How to Increase Swimming Stamina
Regardless if someone is a competitive or recreational swimmer — stamina is a crucial component of swimming well. Having a well-developed capacity to continue swimming over an extended period improves performance and is insurance against the danger of becoming too fatigued to make it back to shore when swimming in open water.
Training for better swimming stamina is a little more complicated than just putting in more pool time; it’s important to train smart. Here are some practical ways to develop more swimming stamina using a combination of dry-land exercises and water-based exercises.
Dry-Land Exercise to Build Swimming Stamina
Swimming is a whole-body activity that uses almost every muscle in the body. According to a study in the May 2012 issue of the Journal of Human Kinetics, dry-land training improved both swimming force and performance in 26 male swimmers. So building up muscular strength and endurance by training away from the water can be the way to develop more stamina.
Leg Training for Swim Stamina
Every swimming stroke requires leg movement so working on more leg strength and endurance with resistance training should mean better stamina when in the water. A study in the June 2014 issue of Sports Medicine concluded that strength exercises significantly improved swimming time and economy of movement after only about five weeks of training.
Squats are an efficient way to train for greater lower body strength because both legs work at the same time.
HOW TO DO IT: Stand in front of a squat rack with the bar positioned about shoulder height. Position the bar behind your neck and step away from the squat rack. With the back straight and legs a little wider than shoulder-width apart, descend into a squat (thighs parallel to the ground). Finish the rep by raising the body to the start position.
Use a weight that allows for between eight and 10 reps and do five sets to build better swim stamina.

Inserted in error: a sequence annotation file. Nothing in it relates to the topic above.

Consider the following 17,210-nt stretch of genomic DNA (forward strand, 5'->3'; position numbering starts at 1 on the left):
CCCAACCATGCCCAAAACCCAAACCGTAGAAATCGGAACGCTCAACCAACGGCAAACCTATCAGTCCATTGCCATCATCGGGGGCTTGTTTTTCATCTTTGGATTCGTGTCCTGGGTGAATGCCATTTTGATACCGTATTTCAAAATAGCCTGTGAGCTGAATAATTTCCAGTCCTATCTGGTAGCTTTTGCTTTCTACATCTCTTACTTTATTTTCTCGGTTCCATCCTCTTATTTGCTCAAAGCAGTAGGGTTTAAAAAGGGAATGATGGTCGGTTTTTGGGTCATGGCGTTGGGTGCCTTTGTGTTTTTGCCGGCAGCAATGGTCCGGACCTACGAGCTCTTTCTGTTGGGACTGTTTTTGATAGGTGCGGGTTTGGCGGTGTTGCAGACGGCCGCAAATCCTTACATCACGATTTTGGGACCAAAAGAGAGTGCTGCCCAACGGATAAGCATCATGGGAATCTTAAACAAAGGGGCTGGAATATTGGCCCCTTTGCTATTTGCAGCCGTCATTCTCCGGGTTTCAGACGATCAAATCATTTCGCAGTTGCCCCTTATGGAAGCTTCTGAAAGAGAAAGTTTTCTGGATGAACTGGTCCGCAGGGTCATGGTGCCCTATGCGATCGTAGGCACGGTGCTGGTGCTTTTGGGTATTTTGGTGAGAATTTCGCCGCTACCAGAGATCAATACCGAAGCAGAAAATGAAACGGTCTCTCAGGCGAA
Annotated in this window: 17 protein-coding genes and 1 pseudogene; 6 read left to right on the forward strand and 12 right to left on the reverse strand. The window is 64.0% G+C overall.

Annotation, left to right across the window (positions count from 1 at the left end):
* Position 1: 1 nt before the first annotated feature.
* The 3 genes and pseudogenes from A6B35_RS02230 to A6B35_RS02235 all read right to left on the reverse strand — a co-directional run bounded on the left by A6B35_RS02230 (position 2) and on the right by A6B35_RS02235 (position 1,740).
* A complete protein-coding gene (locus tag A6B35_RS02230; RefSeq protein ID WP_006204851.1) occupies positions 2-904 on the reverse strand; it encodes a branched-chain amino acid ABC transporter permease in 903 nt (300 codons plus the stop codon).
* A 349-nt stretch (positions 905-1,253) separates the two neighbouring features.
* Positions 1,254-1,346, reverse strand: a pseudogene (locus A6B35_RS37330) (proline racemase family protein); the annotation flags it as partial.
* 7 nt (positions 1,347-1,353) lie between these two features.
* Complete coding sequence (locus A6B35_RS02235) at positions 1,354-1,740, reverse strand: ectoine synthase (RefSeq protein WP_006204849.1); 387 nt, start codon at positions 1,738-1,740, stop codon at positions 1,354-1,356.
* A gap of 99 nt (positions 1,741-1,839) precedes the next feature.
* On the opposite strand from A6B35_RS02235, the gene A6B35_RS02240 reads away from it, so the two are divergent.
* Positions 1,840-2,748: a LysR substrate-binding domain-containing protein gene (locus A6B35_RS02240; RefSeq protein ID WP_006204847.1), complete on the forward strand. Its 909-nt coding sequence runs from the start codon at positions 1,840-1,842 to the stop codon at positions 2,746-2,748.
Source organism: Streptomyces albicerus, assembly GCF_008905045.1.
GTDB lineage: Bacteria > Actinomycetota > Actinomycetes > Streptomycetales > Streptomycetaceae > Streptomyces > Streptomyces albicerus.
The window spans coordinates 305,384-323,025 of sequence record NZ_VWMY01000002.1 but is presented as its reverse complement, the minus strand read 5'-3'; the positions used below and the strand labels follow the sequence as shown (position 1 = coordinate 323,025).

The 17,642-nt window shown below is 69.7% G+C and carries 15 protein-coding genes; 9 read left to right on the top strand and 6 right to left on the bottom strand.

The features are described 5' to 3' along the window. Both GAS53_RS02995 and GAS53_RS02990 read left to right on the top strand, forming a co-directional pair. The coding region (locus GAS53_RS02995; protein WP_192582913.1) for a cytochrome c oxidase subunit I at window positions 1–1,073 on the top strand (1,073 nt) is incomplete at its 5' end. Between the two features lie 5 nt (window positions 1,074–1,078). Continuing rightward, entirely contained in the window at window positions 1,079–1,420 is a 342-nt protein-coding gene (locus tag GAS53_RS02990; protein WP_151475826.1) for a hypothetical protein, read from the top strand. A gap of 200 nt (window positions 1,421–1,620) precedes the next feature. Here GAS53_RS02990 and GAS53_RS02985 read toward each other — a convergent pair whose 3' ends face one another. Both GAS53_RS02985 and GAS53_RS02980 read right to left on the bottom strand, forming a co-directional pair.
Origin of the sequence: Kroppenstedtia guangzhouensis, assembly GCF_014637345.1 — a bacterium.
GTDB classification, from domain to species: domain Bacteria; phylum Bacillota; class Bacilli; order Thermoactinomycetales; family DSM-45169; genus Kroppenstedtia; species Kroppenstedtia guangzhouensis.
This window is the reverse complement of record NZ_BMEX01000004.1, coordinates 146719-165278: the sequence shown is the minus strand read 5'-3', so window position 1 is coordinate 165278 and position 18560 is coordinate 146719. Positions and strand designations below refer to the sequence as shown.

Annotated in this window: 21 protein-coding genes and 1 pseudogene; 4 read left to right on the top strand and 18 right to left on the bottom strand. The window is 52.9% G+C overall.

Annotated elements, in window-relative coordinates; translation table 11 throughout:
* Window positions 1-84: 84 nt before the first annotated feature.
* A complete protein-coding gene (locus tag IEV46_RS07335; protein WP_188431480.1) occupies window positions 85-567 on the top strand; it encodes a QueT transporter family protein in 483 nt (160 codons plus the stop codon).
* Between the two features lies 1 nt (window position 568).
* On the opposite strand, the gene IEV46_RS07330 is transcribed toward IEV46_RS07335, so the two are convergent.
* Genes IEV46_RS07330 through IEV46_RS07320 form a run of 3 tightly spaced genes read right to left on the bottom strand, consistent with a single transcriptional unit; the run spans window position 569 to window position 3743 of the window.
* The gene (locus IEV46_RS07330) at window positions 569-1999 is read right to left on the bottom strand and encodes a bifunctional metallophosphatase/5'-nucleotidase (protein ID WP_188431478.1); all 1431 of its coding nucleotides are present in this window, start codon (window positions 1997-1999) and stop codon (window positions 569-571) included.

Upper Body Training for Swim Stamina
The upper body muscles that influence swimming stamina the most are those of the back and shoulders. A research study in the September 2011 Journal of Human Kinetics determined that strength in the lat pull-down accurately predicted swimming performance.
HOW TO DO IT: Begin the lat pull-down by sitting at the pull-down machine and grasping the bar with hands about shoulder-width apart and palms facing forward. Pull the bar down to neck level and slowly raise the bar to the starting position. Select a weigh that allows for between 10 and 20 repetitions for three to five sets.
Core Training to Develop Swimming Stamina
Swimming relies on a powerful and stable core that acts as a stabilizing connection between the upper and lower body. A weak core will negatively impact stamina in many sports — not just swimming.
Front planks are a super exercise to develop increased stamina in the core muscles.
HOW TO DO IT: Begin by lying on your belly with both elbows close to the torso and under the shoulders. With palms down and fingers pointing forward, raise the body up on both elbows and toes while keeping the back and hips straight. Maintain the plank position for upwards of one minute to improve swimming stamina with a tight set of abs.
Side planks develop the oblique muscles on each side of the waist.
HOW TO DO IT: Begin by lying on one side and keeping both feet together. Contract the core and lift the hips to make a straight line from head and knees to the feet. Hold this position for at least one minute on each side to powerfully develop the oblique muscles evenly.
Developing Swim Stamina in the Water
Here are three ways to build greater swim stamina in the water:
1) Improve swim technique: By refining swimming technique, a swimmer will become more energy efficient to go farther and swim longer. Consult a coach, as swimming is incredibly technical and you benefit from hands-on training.
2) Breathing rhythm: Instead of holding the breath, find a breathing rhythm that keeps the body sufficiently oxygenated for long-term swimming.
3) Change goals: Set a new (longer) distance or time goal to push the body toward better performance in the water.
George Citroner is a medical and health journalist. His work has appeared in over 50 publications and covers a broad range of medical, health, and fitness topics.